One of my most precious missions in life is to make certain people--especially kids and youth--know that grief is a process they CAN survive. I write about grief because it's a rite of passage (of sorts) that everyone should be allowed to go through when they lose a loved one.
I share a signature #NotAlone hashtag--my somewhat feeble attempt to make empathy trend. Admittedly, I'm nearly 40, I miss the 'good ole days' of quality over quantity, and I'm slowly embracing what it means to try to spread a message to young folks during the time in which we live.
What I'm unclear, about, however, is how I -or anyone else for that matter--is supposed to just sit down and write to those who grieve loved ones because of senseless acts.
#NotAlone really is an insult for these beloveds, as grieving those who may have been murdered, and those who have been neglected and left to die is totally different than grieving a passing associated with illness.
My heart has been aching for days about an 18 year old just trying to make it home on a train in Oakland. I listened to her father's wounded cry for justice as another heartbroken soul mourned in the distant background.
Someone "stood their ground"...to a kid with a beverage and some candy; the child, as a result, is now buried in the ground--his mother and father robbed of their chance to watch the seeds they planted in him as a young child, blossom into the strong man they for which they had hoped and prayed.
The nation watched a man die--one whose words, "I can't breathe" didn't move anyone on the scene to think twice. I'm unclear about what any of us could possibly say to a family in public mourning just because of a few single cigarettes sales.
I'm a teacher; in so many ways, so was Philando. There was a baby in the backseat. I'm just unclear. The #Howard and #Harvard degrees--together--can't seem to help me understand how any of this works. What book is an #author just trying to help build a better world, supposed to write for a child who may always see a beloved bloody black man in the front seat whenever she closes her little eyes to go to sleep?
We gave a hashtag to the #PulseNightClub in Orlando --just for a moment--as we watched the crime scene from near and far, only for many to act as though associating the phrase "hate crime" with the tragedy, was a travesty.
We were OK to hear of a Charleston, SC white supremacist get a value meal after murdering nine members of the Emanuel African Methodist Episcopal Church--we even wasted time debating whether or not that was actually true. Some scoffed at our then president as he--recognizing it for what it was, I can only imagine--attended and spoke at the memorial services.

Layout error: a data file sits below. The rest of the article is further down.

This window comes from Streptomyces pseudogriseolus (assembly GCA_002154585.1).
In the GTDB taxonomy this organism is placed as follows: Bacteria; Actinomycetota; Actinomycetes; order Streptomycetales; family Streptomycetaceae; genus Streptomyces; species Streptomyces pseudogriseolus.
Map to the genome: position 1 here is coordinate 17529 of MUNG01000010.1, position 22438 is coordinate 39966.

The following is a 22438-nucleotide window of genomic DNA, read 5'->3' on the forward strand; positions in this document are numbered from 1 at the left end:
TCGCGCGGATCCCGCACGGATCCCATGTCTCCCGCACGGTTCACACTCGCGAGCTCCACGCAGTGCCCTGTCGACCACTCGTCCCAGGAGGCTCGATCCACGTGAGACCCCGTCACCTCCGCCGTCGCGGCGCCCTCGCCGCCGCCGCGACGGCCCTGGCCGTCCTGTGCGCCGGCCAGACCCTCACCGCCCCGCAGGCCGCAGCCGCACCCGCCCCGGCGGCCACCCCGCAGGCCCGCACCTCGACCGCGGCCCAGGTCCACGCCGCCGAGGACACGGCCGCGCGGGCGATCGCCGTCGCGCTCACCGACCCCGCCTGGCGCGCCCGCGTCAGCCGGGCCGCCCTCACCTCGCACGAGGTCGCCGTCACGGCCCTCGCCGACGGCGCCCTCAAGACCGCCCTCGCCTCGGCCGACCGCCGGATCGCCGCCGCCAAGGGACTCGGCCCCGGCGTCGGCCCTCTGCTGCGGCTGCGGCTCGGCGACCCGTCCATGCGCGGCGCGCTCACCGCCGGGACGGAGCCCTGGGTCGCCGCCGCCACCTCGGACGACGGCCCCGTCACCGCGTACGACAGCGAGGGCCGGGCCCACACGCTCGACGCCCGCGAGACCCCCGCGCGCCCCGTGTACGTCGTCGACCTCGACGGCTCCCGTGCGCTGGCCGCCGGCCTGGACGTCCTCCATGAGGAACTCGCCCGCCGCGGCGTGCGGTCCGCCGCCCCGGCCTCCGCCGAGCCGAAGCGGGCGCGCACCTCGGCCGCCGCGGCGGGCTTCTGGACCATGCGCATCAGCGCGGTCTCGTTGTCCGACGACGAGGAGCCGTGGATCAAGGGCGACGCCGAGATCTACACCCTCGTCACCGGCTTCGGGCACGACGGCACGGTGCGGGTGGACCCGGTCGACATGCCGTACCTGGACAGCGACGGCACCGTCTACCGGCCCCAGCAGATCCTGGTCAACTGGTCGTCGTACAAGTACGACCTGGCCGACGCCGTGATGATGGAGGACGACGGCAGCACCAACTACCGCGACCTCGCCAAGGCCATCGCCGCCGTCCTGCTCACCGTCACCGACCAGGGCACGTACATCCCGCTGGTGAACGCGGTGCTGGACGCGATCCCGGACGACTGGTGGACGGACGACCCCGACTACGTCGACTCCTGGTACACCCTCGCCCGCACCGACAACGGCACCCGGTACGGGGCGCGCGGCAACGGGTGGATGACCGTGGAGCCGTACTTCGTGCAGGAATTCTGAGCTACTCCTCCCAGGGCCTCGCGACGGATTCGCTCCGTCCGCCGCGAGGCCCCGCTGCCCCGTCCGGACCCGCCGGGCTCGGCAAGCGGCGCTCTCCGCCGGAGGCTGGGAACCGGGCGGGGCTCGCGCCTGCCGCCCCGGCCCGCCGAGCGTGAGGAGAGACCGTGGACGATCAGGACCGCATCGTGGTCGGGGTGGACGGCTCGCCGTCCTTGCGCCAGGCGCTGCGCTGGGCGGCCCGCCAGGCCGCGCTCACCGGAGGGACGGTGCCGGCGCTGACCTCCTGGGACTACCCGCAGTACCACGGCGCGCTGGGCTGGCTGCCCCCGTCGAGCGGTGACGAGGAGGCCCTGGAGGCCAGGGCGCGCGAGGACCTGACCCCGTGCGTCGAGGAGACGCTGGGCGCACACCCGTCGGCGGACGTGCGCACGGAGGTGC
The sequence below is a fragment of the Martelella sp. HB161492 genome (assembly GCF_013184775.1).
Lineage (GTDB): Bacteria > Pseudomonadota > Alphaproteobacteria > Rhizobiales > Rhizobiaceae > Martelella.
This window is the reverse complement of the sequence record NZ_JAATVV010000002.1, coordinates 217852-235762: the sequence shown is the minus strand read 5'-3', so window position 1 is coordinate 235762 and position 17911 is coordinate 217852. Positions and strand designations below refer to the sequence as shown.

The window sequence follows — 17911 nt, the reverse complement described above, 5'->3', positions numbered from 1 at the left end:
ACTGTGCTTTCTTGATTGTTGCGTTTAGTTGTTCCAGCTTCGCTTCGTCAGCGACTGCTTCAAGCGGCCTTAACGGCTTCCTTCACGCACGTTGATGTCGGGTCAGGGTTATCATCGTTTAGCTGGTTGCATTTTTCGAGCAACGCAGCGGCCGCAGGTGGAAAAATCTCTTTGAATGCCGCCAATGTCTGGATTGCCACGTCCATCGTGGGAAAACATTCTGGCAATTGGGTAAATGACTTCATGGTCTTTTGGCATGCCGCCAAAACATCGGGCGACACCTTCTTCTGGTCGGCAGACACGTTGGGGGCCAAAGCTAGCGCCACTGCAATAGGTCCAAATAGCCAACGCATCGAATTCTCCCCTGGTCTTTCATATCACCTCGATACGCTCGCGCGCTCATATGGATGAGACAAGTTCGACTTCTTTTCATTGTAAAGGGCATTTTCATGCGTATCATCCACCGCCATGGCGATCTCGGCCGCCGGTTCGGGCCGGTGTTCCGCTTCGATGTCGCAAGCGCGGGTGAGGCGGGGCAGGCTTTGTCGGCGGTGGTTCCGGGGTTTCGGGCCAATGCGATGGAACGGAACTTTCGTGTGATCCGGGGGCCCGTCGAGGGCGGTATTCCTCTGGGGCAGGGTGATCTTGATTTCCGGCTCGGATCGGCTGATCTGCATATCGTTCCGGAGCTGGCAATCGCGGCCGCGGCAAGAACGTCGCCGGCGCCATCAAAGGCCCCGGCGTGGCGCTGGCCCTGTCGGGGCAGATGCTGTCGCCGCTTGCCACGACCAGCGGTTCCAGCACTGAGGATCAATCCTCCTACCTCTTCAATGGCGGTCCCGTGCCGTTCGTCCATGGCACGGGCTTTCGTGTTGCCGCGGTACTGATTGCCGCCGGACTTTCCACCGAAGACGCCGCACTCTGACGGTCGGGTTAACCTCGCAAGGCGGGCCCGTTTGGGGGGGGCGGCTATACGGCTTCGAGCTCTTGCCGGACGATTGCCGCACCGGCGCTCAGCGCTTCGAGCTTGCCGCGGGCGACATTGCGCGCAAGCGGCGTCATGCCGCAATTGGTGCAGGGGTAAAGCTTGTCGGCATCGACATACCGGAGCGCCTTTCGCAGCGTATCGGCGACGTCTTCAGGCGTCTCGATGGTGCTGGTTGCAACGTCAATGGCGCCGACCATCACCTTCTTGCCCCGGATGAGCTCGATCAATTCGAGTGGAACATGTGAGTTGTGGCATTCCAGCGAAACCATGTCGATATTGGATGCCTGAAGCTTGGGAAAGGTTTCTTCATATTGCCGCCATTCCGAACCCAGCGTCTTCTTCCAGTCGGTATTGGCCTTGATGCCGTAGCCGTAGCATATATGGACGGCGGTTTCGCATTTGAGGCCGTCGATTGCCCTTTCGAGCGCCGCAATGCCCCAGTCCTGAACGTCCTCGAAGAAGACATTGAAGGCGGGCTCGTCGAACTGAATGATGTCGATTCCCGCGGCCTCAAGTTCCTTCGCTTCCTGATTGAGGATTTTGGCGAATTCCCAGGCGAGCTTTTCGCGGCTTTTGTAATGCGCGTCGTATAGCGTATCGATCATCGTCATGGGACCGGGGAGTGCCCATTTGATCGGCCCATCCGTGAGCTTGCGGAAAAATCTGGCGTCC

I'm a #HowardUniversity graduate, so pardon me, cause I still tear up thinking about the 16th Street Baptist Church Bombing of 1963. What angers me today, however, is that with ease, I can only remember the murderer's name off the top of my head, as it was the first to be tagged and spread around social media--not the names of the victims. I barely remembered how many under the pastoral leadership of #ClementaCPinckney lost their lives during a prayer service in 2015.
There are others about which I'm unclear:
The lists. The hashtags. The unnecessary loss. The inconsolable grief. The injustice.
I'm just unclear.
One thing I am certain of, however is this: Our young people have the fire to push change! In spite of our sorrows, we have to guide, love, and nurture them to their purpose so that they will be bold enough to say, write, vote, and do their part.
I feel in my soul that #InjusticeIsOnBorrowedTime
So I'll just keep writing, singing, teaching, loving, and learning what my part is.
Cynae Punch Brown: A mother raising children who look like those whose memory has to now be spread using hashtags.
#HelpUsGrieveWithJustice #IMayNotUnderstandButYouAreNotAlone #ForThePeople #ForTheChildren
Grief can be more about the presence of a vacancy than anything else. We grow accustomed to a loved one simply being there. Even with those individuals we don't see often, knowing that they are accessible to us is a comfort. When such comfort is lost, a space for grief is opened.
Grief is what's left when that which we have grown accustomed to is no longer there. If not addressed, it can seemingly demolish portions of the pathway of life's journey--grief has the power to destroy the bridges that connect developmental phases of life.
This is often why-- I believe-- children who grieve sometimes get stuck. If we're not careful, this is where the grieving get stuck as well.
When a young person loses someone they love, the world that they once knew no longer makes sense. As the natural progression of growth and development occurs, if we fail to help a young person navigate away from the point at which they were prior to their loss , then that young child--that young person--is forced to find her own way. And quite honestly, the comfort of staying the place that makes sense, is more manageable than moving on in a healthy way.
Death, grief, and loss are things that we really don't want to think about; it is, however, a part of everyone's journey. If you love a young person who is experiencing grief, don't ignore their grief by simply offering thoughts and prayers. Engage them. Acknowledge their hurt. Facilitate--at their respective pace-- forward motion. Do what you can to help rebuild the pathways and bridges that they may have believed were gone forever.
#PineappleSugar #Death #Grief #Growth #Development #Loss #Bridge #Journey #Love #Parenting #Terminal #Illness #MentalHealth
If you're searching for a way to start a conversation about grief, death, terminal illness, or loss with a young person, check out my short novel, Pineapple Sugar--a labor of love: amzn.to/2LnScrL